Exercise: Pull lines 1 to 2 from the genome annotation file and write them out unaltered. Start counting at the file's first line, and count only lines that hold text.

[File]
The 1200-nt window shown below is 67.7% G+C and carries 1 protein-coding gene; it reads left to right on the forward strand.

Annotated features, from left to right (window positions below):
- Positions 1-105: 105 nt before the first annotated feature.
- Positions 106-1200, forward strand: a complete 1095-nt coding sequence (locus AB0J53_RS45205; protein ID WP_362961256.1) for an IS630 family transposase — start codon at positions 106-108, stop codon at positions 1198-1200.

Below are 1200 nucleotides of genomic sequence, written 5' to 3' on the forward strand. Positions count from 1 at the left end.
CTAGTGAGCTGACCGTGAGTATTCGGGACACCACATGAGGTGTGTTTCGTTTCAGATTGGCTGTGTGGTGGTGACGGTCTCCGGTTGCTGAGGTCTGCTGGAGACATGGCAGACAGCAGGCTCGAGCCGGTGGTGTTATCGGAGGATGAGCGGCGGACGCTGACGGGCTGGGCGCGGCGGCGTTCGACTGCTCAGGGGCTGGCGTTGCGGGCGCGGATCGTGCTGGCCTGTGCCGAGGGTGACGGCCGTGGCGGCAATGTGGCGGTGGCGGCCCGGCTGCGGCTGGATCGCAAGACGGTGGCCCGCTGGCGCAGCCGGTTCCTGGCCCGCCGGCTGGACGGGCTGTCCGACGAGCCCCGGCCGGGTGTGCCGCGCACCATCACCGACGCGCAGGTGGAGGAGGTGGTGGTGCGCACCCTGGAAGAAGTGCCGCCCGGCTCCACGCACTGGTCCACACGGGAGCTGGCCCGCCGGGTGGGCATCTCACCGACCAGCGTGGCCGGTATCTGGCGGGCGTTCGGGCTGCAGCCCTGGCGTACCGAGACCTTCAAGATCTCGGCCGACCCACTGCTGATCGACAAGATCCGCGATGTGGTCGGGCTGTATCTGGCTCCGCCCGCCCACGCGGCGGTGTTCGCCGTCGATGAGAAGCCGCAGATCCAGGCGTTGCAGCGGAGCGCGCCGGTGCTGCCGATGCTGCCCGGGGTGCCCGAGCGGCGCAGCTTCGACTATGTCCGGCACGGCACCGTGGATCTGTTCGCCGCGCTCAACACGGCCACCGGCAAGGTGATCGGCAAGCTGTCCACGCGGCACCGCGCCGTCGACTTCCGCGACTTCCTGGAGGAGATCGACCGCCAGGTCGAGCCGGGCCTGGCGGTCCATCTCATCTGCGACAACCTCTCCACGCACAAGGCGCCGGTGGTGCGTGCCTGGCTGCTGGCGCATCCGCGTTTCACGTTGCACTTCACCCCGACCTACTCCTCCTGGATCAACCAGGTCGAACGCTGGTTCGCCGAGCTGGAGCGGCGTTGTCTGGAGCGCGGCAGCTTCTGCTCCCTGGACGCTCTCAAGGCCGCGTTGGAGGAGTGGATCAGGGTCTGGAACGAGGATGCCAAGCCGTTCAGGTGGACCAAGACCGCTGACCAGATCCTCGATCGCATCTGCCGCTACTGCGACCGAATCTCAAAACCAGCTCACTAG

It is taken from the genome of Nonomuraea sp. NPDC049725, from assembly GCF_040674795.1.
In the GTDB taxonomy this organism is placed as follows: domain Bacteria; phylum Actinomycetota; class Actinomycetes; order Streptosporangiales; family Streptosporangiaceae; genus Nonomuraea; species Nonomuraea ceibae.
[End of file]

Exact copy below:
The 1200-nt window shown below is 67.7% G+C and carries 1 protein-coding gene; it reads left to right on the forward strand.

Annotated features, from left to right (window positions below):